Spain Puccini, Turandot: Liceu Chorus and Orchestra / Josep Pons (conductor), Gran Teatre del Liceu, Barcelona, 7 & 8.10.2019. (JMI)
Director – Franc Aleu
Stage co-director – Susana Gómez
Sets – Carles Berga & Franc Aleu
Costumes – Chu Uroz
Lighting – Marco Filibeck
Turandot – Iréne Theorin/Lise Lindstrom
Calaf – Jorge de León/Gregory Kunde
Liù – Ermonela Jaho/Anita Hartig
Timur – Alexander Vinogradov/Ante Jerkunica
Ping – Toni Marsol
Pang – Francisco Vas
Pong – Mikeldi Atxalandabaso
Mandarin – Michael Borth
Altoum – Chris Merritt
The Liceu’s opera season has just opened with a new production of Turandot, the opera with which the theater reopened twenty years ago after a dreadful fire. On this occasion, the Liceu turned to Franc Aleu, who has often collaborated with La Fura dels Baus on the video projections which are so prevalent in the works of this Catalan group. As one might expect, video plays a big part in this new staging, especially in the first part of the opera.
The set is basically the same for the entire opera: a large pyramid with staircases on the sides, sitting on a revolving platform and crowned with an elevated throne where Emperor Altoum sits. The costumes could be considered as somewhat futuristic – not the traditional Chinese garb – and the production overall is very dark to facilitate the video projections. Aesthetically, it works, though the fact that the chorus and extras wear lamps on their heads can be rather annoying for the audience.
The stage direction by Franc Aleu and Susana Gómez narrates the plot properly. There are no re-readings, except for the fact that Liù electrocutes herself. It is not a happy ending, but Turandot ends up tenderly embracing Liù’s body, while Calaf regrets that he has lost the Ice Princess. It is a more modern interpretation, but that has little effect here on the opera and the music that bring such joy.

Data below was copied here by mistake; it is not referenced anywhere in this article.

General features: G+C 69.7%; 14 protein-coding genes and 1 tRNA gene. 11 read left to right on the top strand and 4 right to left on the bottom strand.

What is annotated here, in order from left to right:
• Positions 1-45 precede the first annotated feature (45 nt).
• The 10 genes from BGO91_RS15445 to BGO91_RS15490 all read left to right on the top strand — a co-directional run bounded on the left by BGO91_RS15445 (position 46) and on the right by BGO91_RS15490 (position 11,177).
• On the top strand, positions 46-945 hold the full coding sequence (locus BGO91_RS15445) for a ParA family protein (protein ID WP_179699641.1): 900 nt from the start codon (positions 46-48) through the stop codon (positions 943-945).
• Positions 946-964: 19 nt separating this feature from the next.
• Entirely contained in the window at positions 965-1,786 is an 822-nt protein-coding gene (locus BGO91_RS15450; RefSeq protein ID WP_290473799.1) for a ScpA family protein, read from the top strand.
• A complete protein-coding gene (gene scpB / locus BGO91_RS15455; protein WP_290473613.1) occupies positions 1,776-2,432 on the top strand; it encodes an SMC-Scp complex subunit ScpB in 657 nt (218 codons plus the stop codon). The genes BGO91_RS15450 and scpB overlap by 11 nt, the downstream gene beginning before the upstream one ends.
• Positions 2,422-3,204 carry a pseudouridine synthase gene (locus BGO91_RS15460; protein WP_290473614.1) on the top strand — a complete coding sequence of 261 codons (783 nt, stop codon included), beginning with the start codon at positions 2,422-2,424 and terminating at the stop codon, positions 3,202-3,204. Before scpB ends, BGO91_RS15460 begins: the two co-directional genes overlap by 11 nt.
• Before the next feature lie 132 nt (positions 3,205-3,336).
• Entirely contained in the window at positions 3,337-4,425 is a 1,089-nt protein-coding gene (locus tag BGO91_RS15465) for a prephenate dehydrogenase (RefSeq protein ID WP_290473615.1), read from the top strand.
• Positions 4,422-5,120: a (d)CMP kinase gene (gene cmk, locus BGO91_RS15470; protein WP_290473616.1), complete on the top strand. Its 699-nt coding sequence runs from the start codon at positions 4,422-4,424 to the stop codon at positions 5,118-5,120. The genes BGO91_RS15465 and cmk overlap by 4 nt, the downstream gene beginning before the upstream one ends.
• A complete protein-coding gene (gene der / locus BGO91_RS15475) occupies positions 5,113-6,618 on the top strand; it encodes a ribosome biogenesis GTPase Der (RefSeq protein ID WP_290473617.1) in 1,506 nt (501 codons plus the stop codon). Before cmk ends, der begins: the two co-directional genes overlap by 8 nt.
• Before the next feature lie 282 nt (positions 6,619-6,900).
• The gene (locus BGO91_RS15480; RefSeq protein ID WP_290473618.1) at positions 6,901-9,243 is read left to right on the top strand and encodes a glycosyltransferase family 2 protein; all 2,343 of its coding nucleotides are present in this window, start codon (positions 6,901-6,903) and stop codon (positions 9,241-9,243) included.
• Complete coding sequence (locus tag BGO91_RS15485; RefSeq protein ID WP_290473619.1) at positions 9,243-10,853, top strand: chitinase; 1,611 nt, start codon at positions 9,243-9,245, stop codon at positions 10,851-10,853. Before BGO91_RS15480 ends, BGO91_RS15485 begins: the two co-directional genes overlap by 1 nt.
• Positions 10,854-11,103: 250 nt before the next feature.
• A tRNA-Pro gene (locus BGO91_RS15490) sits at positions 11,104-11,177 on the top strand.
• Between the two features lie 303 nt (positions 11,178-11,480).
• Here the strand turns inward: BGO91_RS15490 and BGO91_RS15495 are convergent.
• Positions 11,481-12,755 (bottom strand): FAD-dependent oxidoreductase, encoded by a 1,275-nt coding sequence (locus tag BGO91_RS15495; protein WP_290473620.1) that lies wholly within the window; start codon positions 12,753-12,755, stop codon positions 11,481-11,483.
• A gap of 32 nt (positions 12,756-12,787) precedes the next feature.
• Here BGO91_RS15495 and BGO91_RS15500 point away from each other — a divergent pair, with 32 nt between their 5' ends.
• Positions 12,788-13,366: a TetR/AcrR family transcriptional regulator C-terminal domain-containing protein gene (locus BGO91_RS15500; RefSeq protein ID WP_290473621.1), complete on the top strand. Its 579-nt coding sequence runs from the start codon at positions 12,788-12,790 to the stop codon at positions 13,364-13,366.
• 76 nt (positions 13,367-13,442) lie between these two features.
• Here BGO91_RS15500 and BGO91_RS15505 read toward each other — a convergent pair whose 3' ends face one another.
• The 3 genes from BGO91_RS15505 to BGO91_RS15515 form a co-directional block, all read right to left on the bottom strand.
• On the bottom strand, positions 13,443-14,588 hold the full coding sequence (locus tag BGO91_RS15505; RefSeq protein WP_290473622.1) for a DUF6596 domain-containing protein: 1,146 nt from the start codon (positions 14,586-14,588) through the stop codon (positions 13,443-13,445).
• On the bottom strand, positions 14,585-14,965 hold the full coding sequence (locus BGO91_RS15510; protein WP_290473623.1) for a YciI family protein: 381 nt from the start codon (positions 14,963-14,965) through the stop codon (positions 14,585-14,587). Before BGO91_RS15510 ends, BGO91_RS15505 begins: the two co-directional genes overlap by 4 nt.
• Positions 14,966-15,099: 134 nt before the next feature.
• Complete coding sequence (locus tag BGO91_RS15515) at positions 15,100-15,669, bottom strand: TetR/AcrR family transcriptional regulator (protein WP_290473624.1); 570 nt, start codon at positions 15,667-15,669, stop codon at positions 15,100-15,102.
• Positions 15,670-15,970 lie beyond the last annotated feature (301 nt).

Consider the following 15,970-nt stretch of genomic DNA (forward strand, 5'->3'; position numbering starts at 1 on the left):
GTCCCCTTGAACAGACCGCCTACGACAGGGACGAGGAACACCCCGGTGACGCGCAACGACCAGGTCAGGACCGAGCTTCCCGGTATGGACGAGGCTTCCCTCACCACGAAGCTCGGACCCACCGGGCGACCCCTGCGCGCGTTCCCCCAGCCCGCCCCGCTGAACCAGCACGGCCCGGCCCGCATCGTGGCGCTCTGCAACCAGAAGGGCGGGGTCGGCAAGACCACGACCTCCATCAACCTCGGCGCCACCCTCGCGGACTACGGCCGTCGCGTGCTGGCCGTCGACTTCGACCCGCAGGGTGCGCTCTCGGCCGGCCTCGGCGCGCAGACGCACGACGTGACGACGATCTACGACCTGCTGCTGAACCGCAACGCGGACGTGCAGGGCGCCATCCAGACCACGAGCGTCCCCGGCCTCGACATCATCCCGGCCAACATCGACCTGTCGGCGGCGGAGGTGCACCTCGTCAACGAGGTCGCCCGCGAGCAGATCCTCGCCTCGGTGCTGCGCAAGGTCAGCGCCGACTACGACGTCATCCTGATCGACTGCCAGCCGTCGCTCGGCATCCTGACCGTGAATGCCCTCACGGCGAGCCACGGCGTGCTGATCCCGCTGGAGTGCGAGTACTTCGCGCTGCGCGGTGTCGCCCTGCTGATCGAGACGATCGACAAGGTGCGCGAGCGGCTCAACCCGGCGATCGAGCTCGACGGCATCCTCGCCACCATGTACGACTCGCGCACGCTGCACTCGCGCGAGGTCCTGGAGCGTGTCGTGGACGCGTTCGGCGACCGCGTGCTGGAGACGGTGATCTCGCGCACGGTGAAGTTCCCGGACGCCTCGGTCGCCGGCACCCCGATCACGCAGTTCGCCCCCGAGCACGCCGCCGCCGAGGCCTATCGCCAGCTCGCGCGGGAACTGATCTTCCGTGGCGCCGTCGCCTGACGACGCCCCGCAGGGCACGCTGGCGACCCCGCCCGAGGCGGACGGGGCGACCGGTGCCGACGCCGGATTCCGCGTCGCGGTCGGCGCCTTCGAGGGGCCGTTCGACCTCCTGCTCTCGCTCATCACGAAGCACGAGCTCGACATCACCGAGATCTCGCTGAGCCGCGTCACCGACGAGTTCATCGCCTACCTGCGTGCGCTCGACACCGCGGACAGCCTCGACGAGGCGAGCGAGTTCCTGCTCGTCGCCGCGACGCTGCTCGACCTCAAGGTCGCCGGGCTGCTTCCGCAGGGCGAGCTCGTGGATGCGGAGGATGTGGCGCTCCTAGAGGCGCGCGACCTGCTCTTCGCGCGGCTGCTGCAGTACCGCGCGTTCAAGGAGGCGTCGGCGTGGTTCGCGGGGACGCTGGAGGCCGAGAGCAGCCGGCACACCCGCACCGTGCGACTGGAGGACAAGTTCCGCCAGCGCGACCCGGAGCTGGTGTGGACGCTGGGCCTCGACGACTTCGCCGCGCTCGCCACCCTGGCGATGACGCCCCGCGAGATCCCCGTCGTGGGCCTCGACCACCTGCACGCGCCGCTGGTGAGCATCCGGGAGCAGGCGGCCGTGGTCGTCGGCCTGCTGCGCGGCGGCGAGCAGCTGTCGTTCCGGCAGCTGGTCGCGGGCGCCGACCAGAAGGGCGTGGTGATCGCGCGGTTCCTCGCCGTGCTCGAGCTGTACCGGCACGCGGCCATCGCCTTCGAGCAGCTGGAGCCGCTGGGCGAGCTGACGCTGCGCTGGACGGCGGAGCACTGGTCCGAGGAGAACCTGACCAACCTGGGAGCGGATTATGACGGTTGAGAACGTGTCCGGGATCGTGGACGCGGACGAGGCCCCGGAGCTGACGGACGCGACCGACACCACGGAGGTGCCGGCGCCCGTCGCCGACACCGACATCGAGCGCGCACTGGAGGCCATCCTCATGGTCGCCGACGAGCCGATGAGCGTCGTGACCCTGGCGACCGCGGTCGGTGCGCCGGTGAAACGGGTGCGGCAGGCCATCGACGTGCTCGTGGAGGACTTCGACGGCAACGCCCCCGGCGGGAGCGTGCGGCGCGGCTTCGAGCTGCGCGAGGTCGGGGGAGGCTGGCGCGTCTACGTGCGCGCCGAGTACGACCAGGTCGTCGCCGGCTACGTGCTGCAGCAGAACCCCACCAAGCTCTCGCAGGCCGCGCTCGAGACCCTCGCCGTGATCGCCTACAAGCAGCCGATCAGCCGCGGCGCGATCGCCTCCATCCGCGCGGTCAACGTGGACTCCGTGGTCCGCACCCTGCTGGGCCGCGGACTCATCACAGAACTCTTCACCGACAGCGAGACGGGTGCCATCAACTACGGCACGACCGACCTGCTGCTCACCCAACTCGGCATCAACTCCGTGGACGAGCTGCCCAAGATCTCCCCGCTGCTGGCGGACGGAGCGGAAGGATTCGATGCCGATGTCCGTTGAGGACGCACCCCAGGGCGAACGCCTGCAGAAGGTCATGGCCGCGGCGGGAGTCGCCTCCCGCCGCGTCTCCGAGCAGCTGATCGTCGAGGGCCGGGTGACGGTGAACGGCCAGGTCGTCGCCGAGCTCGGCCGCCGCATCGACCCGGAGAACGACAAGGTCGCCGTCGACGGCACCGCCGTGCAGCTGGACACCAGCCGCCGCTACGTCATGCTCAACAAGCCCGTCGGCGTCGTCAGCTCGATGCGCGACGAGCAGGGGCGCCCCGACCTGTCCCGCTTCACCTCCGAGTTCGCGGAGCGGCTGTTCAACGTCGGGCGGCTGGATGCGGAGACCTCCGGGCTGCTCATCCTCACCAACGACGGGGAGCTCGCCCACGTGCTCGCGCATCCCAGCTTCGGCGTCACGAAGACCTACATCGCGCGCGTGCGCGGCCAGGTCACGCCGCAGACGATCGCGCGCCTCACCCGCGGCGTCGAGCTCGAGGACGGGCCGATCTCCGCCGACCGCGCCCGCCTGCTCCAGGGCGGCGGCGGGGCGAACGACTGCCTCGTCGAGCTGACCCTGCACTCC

Josep Pons, the Liceu’s music director, delivered a satisfying reading. The first night, there was some excess sound in Act I, but soon everything moderated, and the singers had no trouble reaching the audience. I enjoyed his conducting the following day even more. The orchestra was very good – they have improved significantly in recent years under the baton of Mr. Pons. The chorus was also much better than on some previous occasions.
Turandot was sung in the first cast by soprano Iréne Theorin, whose voice is perfectly suited to the role. She is a noteworthy singer and actress, but her usual problem was evident here: her highest notes are most often shouted. The second Turandot was sung by Lise Lindstrom, who has been a frequent interpreter of the character in recent years. I have seen her play the part several times, and she is always convincing. Although the middle range of her voice seems too metallic, she has no problems with the top notes.
On the first night, Calaf was played by tenor Jorge de León, who did well. His voice responds nicely to the demands of the part, although his singing can be a little monotonous. The always highly anticipated ‘Nessun dorma’ was impressive. As on previous occasions, he avoided the optional high C at the end the second act; and there is a certain excess of vibrato in his middle range. The second Calaf was Gregory Kunde, who was marvelous in every way. He has a beautiful voice and sang with elegance and expressiveness. His arias were exemplary and, unlike some of his colleagues, he did not avoid that high C.
Vocally, the best singer on the first night was soprano Ermonela Jaho in the part of Liù. Her two arias were perfectly rendered with exquisite taste and beautiful pianissimos. It was an outstanding performance. Anita Hartig too was remarkable in the two arias, and successful at conveying emotion. Vocally, she was not quite as bright as Ermonela Jaho, but she was a superb Liù.
Alexander Vinogradov was a good Timur, although he had some problems projecting his voice in the first act. Ante Jerkunica as the second Timur had an attractive voice and gave a fine performance. The Three Ministers, Ping, Pang and Pong – sung by Toni Marsol, Francisco Vas and Mikeldi Atxalandabaso – were also correct in their roles, as was Michael Borth as the Mandarin.
Finally, there was the great Rossini tenor, Chris Merritt, who was a convincing Emperor Altoum. What memories his presence awakens!
José M. Irurzun